Christine joined the precursor of Unimutual in July 2003 after gaining 12 years experience working in the Risk Management Office at the University of Sydney in the positions of Insurance Claims Officer and then subsequently as Insurance Manager a position which she held for 11 years. Prior to the positions held at the University of Sydney, Christine also held positions within the insurance industry with various insurers and a broker. Christine is currently a Fellow of the Australian and New Zealand Institute of Insurance and Finance, and a Member of the Risk Management Institute of Australasia.
What is your role at Regis?
My role at Regis is the Unimutual Member Services Manager. The role enables me to be involved in all aspects of the mutual including underwriting, risk management, claims and of course member services which includes the management of renewals, documentation, the online system and the annual conference. The role allows me to engage directly with the Members which has led me to meet some amazing individuals.
When was Unimutual established and who was it designed for?
Thirty years ago, commercial insurers were abandoning cover that they believed could not be underwritten economically. However, this cover was critical to universities and their unique set of risks. As a result, in 1989, the higher education sector decided to exercise control over its own destiny to protect itself from uncertainty in a challenging market where coverage was becoming expensive and difficult to obtain.
Unimutual was established to provide this cover for Australian universities, higher education providers and associated entities against a variety of specific risks, thereby giving the sector a more comprehensive and efficient alternative to traditional commercial insurance.
Born from a desire among its Members to have greater control over the particular costs and risks faced by higher education institutions, Unimutual today continues to provide a combination of comprehensive cover, value added advice and deep education sector knowledge that our Members tell us they find invaluable. This approach is as important today as it was in 1989.
What makes Unimutual different to insurers?
Unimutual is owned and controlled by the Members for the sole benefit and interest of the membership, Unimutual exists to deliver strategic and economic value to the higher education sector by supporting teaching and research through competitive pricing and unrivalled breadth of cover for essential property and liability protection. Unlike commercial insurance companies, its only goal is to provide value to our Members, not the pursuit of profit.
What led you to working in finance and insurance?
I fell into the insurance sector by accident. But once in the sector I discovered the diversity of options that existed within the insurance industry and in undertaking many insurance related educational courses through TAFE and University discovered a passion for lifelong learning.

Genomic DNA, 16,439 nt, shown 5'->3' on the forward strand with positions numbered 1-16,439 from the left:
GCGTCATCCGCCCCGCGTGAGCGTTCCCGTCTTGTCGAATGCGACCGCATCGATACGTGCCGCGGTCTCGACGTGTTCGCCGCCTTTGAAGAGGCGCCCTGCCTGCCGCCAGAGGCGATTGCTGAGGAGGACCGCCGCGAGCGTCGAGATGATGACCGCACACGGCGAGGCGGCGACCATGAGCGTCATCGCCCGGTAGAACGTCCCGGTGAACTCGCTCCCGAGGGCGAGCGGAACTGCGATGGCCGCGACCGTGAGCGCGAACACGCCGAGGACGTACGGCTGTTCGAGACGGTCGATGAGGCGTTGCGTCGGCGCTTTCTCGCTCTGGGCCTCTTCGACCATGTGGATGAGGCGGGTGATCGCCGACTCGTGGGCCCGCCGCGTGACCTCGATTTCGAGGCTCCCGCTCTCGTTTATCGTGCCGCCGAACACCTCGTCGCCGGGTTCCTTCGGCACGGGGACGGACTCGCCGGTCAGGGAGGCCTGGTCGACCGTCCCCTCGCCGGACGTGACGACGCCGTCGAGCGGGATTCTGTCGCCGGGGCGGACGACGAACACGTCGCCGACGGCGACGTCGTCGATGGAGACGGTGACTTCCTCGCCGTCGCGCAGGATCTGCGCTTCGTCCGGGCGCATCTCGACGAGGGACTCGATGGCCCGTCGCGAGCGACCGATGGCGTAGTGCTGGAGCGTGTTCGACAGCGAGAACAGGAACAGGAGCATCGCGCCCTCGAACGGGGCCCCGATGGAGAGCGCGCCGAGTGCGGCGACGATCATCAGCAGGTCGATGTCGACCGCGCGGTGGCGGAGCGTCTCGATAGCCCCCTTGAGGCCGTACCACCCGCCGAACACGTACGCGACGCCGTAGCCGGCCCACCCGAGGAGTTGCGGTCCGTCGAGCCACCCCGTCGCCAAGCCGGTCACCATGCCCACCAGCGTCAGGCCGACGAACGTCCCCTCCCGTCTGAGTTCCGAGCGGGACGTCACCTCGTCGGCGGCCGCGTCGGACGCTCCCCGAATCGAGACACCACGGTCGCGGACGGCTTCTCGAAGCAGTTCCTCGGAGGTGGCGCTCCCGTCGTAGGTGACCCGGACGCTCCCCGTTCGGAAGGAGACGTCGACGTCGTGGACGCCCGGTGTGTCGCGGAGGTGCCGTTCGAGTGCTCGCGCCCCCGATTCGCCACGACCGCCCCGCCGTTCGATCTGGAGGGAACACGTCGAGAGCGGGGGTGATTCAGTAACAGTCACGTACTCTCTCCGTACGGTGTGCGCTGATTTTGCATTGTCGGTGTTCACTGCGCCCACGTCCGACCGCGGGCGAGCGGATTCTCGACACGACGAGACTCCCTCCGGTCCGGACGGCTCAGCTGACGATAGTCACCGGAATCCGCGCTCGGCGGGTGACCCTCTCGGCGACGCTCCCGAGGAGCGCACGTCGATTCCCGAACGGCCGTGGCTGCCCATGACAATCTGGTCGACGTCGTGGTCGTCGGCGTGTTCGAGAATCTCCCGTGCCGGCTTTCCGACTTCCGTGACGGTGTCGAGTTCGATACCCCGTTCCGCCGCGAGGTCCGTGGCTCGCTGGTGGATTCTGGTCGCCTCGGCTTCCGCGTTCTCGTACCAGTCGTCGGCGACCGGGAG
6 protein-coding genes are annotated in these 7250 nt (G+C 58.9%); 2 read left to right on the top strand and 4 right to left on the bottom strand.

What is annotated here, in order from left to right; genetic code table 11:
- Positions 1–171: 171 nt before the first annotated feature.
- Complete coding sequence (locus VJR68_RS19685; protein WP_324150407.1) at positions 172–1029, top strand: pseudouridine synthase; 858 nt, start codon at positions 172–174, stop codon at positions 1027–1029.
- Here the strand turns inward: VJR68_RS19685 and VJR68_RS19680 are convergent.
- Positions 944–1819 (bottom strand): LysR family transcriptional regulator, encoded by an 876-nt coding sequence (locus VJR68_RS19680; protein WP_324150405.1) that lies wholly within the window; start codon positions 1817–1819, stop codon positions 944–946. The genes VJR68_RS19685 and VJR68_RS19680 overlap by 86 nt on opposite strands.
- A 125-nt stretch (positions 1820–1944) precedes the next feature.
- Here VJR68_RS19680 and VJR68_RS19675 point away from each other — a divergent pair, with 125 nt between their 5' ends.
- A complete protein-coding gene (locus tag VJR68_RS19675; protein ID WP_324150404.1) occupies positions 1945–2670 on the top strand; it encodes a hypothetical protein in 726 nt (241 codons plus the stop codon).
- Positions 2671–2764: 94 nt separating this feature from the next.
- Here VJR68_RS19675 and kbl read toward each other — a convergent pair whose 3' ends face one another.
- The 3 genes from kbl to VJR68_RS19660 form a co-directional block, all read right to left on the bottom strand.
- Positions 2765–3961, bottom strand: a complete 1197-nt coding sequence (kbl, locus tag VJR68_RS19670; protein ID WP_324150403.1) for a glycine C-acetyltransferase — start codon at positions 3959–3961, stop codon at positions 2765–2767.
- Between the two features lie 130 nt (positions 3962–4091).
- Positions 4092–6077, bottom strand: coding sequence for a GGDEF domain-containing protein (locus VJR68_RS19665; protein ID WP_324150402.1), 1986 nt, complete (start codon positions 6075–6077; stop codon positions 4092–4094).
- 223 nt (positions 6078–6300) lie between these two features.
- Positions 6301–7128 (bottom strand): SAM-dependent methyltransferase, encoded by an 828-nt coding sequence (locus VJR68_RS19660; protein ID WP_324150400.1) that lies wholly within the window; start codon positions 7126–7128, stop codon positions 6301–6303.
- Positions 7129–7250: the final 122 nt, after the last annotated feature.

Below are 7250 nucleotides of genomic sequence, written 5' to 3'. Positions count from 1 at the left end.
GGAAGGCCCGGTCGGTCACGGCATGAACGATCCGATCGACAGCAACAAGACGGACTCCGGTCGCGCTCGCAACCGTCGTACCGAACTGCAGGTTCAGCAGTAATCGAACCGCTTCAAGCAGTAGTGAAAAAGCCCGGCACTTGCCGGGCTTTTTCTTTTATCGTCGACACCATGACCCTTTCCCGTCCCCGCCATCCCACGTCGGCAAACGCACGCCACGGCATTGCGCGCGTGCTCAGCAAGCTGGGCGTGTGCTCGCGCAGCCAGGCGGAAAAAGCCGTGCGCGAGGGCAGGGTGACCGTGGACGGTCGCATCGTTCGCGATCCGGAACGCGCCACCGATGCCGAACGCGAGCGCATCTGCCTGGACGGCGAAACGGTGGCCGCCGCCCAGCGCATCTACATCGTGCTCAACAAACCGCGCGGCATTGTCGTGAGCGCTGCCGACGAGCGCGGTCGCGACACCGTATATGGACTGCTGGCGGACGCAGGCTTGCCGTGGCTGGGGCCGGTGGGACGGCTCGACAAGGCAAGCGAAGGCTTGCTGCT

If any, what challenges have you experienced as a woman in business during your career?
Personally, I have been very fortunate in my working career to have had extremely supportive Managers (all of whom have been male). I have always been encouraged and supported when I choose to undertake insurance related studies including the ANZIFF Fellowship. Whilst at the University of Sydney I started a family and was supported with a full home office set up which gave me the flexibility of working from home. I don’t feel that my gender hindered in any way my career progress.
Why is gender balance and having a more diverse workforce important, especially in senior management teams?
Diverse workforces in gender, nationality, age and backgrounds are important for the development and growth of a company. For a company to grow and adapt to a rapidly changing environment it requires the creativity and innovation from a variety of individuals. Different individuals will see problems and solutions in different ways. By having a diverse cooperative senior management team, the probability of finding a good solution to a problem is increased. There is also great deal of diversity amongst our Members and as such it is important that our team can engage with a wide range of people with different backgrounds who think in different ways.
How can the insurance industry attract, retain and develop greater diversity in the workplace?
Flexibility in the workplace is a key driver to attracting and retaining staff as a work life balance is highly rated. Providing the opportunity and encouraging lifelong learning is also important not only for the individuals own growth but also in the success of the company. Providing the opportunity for staff to provide input and discuss ideas in a collaborative and nonthreatening environment.
What is your proudest achievement?
I am proud to have been involved in the development and growth of Unimutual over the past 30 years. Either as a Member with involvement in the Unimutual Technical Committee and then as part of Unimutual working on improving the services provided to Members. What has given me the greatest satisfaction during my time with Unimutual is being able to develop and implement an online system to enable the efficient collection and storage of the Members underwriting, protections and claims data.
What is one piece of advice would you give any aspiring business managers reading this?
There are a few pieces of advice which I would like to impart to aspiring business managers:
Be open minded when approached with an idea that may not follow your current strategy or belief.
Listen to the idea not the individual proposing the idea.
Strive to learn something new each day.
Be supportive and encourage lifelong learning.
Be aware of your potential unconscious biases which may lead you to make certain decisions.